FIG. 6 illustrates the cross-sectional view of FIG. 5 with the cap in a partially closed position relative to the housing.

FIG. 7 illustrates a cross-sectional view taken through the connector assembly of FIG. 5 with the pair of wires retained in a wire cavity and projecting through the cap, with the cap in a fully closed position relative to the housing.

FIG. 8A illustrates a perspective view of an insulation displacement element according to one embodiment of the present invention.

FIG. 8B illustrates a perspective view of an insulation displacement element according to another embodiment of the present invention.

FIG. 9 illustrates a front view of a first contact of an insulation displacement element according to one embodiment of the present invention.

FIG. 10 illustrates a front view of a second contact of an insulation displacement element according to one embodiment of the present invention.

FIG. 11 illustrates a perspective view through the connector assembly of FIG. 1 (shown in phantom) showing an insulation displacement element soldered to a printed circuit according to one embodiment of the present invention.

FIG. 12 illustrates a perspective view through the connector assembly of FIG. 1 (shown in phantom) showing another insulation displacement element press fitted into a printed circuit according to one embodiment of the present invention.

While the above-identified figures set forth several embodiments of the invention, other embodiments are also contemplated, as noted in the discussion. In all cases, this disclosure presents the invention by way of representation and not limitation. It should be understood that numerous other modifications and embodiments can be devised by those skilled in the art, which fall within the spirit and scope of the principals of this invention. The figures may not be drawn to scale. Like reference numbers have been used throughout the figures to denote like parts.

DETAILED DESCRIPTION

FIG. 1 illustrates an exploded perspective view of a connector assembly 100 suited for electrical connection to a printed circuit according to one embodiment of the present invention. The connector assembly 100 includes a base unit 102 configured for mounting to a printed circuit (as best illustrated in FIGS. 11-12), a connector unit 104, and a plurality of caps 106 suited for coupling to the connector unit 104. To assemble the connector assembly 100, the caps 106 are inserted between lock projections 122 projecting from a rear side of the connector unit 104, and the connector unit 104 is placed over and slid into the base unit 102. In this regard, the base unit 102 is configured for mounting to one of a variety of printed circuits, such as a printed circuit board, or other suitable printed circuit assemblies.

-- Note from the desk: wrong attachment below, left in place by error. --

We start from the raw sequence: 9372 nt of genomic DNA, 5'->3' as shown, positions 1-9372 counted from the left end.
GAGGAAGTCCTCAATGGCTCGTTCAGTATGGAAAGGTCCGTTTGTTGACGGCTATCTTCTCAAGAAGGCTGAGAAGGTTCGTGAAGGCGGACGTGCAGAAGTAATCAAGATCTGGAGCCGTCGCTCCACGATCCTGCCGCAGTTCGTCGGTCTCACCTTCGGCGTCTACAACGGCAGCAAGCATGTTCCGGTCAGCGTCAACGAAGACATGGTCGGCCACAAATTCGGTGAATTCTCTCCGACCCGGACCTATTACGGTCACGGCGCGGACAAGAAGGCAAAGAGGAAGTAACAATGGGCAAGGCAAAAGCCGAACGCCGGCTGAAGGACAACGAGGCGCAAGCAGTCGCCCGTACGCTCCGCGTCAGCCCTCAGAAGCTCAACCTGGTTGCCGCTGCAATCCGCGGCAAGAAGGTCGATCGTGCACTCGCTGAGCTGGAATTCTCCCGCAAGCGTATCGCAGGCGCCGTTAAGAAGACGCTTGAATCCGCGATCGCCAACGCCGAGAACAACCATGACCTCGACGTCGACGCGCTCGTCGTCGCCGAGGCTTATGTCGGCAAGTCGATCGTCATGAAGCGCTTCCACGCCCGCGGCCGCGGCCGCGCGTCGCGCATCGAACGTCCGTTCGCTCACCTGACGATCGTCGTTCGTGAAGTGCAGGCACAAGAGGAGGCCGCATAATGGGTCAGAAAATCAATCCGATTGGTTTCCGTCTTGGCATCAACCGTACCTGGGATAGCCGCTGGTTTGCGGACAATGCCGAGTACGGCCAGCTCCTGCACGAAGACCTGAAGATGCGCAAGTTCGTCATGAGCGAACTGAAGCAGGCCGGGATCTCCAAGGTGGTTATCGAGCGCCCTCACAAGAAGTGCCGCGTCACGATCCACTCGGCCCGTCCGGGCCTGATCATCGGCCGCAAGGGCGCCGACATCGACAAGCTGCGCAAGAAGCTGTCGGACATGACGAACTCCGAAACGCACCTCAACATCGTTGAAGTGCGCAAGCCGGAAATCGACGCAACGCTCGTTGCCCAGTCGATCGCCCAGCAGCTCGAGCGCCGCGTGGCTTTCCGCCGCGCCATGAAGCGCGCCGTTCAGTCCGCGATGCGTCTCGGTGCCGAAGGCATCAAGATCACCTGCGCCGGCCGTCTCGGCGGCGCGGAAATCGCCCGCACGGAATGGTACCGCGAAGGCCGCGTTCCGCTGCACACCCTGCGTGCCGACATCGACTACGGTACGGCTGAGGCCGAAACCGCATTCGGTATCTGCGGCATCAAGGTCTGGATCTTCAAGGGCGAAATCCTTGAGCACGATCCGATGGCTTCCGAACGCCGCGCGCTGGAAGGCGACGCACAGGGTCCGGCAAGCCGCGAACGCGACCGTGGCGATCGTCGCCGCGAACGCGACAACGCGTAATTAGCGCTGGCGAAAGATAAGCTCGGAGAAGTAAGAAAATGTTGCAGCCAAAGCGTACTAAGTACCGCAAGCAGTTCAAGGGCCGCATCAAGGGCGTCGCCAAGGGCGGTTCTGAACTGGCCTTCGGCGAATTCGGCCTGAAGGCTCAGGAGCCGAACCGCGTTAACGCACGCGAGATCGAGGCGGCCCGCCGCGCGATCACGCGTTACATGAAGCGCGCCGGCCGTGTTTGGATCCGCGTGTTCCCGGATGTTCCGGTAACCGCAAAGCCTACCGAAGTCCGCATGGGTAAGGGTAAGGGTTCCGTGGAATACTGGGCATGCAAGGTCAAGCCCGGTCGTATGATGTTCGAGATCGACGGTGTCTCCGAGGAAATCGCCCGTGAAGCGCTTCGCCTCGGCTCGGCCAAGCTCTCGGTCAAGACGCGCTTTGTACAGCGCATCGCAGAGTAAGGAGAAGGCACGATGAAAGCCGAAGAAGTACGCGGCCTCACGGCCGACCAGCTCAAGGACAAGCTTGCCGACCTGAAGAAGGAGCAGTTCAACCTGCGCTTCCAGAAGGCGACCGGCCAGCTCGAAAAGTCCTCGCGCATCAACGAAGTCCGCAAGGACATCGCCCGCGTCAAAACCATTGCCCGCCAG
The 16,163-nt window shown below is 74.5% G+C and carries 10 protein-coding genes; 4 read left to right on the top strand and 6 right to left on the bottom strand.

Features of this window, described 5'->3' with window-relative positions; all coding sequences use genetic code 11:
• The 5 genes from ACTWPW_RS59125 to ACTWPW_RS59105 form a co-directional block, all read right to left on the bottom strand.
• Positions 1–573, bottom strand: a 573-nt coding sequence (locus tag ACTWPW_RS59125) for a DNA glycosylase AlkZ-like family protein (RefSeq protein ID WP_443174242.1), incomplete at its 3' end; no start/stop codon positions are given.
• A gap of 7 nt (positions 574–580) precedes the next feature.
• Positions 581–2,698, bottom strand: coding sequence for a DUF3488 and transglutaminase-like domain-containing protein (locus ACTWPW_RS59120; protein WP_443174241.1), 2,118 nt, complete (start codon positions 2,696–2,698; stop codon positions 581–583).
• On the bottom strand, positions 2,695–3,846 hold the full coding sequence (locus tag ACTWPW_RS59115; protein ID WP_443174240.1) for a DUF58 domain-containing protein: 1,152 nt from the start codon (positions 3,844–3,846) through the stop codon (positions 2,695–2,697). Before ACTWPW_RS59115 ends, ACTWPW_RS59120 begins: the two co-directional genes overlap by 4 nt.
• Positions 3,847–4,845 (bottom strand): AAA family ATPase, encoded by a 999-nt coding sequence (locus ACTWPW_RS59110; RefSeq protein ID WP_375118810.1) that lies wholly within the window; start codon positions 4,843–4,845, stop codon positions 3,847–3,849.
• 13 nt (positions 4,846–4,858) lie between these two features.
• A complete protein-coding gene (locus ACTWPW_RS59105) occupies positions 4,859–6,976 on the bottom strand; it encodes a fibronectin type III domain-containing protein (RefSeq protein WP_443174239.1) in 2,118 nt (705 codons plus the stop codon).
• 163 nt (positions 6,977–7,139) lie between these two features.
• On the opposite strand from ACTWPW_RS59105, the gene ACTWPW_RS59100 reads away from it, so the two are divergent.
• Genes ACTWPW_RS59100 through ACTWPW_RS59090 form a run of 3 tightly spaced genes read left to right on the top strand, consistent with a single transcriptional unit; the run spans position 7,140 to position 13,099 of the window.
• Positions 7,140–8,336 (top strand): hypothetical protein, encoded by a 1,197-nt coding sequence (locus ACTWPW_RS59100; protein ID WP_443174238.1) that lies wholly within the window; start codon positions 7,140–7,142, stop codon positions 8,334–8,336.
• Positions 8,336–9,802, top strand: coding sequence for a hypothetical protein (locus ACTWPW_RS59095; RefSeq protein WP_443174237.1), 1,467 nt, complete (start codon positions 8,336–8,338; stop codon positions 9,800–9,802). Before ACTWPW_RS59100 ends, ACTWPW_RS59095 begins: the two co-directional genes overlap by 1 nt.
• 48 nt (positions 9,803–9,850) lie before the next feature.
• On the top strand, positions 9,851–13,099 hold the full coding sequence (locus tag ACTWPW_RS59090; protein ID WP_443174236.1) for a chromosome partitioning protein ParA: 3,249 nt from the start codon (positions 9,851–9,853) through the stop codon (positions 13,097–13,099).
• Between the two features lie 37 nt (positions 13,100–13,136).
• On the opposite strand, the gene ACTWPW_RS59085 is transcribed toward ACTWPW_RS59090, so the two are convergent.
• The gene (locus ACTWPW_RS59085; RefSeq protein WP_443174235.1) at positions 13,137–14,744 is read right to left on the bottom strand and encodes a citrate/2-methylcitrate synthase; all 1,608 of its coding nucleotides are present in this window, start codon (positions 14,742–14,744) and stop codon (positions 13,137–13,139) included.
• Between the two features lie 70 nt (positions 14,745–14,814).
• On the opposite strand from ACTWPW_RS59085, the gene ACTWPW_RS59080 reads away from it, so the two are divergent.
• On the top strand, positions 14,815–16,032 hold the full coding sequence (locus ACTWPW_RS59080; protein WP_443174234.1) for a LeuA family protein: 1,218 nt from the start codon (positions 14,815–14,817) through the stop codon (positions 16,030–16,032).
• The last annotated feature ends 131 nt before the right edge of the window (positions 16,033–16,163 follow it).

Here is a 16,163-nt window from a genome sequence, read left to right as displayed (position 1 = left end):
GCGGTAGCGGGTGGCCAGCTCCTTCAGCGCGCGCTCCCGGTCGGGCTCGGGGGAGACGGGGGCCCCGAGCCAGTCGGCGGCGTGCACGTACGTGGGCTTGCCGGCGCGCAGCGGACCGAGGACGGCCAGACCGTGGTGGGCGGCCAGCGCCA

The base unit 102 includes an insulated housing 109 with a series of receiving slots 110 sized for receiving portions of the connector unit 104. Lock slots on a rear side of the base unit 102 receive lock projections 122 of the connector unit 104 to lock the connector unit 104 to the base unit 102.

Located within the connector unit 104 are a plurality of electrical elements 300 or 400 (FIGS. 8A and 8B, respectively). Each electrical element 300/400 is in the form of an IDC element, and is adapted to make electrical contact with a printed circuit, as described below.

The connector unit 104 includes an insulated housing 130 and a series of alignment projections 120 for connection into the receiving slots 110 of the base unit 102. The lock projections 122 project outwardly and downwardly from the rear side of the connector unit 104 and lock within the lock slots on the rear side of the base unit 102 (not shown) to lock the connector unit 104 to the base unit 102.

Each cap 106 is independently pivotally mounted onto the connector unit 104, relative to a respective housing 130. Each cap 106 includes a first pivot projection 170 and a second coaxial pivot projection 172 (FIG. 3) opposite the first pivot projection 170. The pivot projections 170, 172 enter and engage with the connector unit 104 through a gap 124 created between adjacent lock projections 122. For assembly, the pivot projections 170, 172 of the cap 106 are first inserted within the gap 124 and connected to the connector unit 104 prior to the connector unit 104 being attached to the base unit 102. Once the connector unit 104 is attached and locked within the base unit 102, the first and second pivot projections 170, 172 of the cap 106 are secured within hinge slots 148, 150, respectively, on adjacent lock projections 122 to prevent the cap 106 from being removed. In this regard, the pivot projections 170, 172 allow for pivoting movement of the cap 106 relative to the connector unit 104, within the hinge slots 148, 150.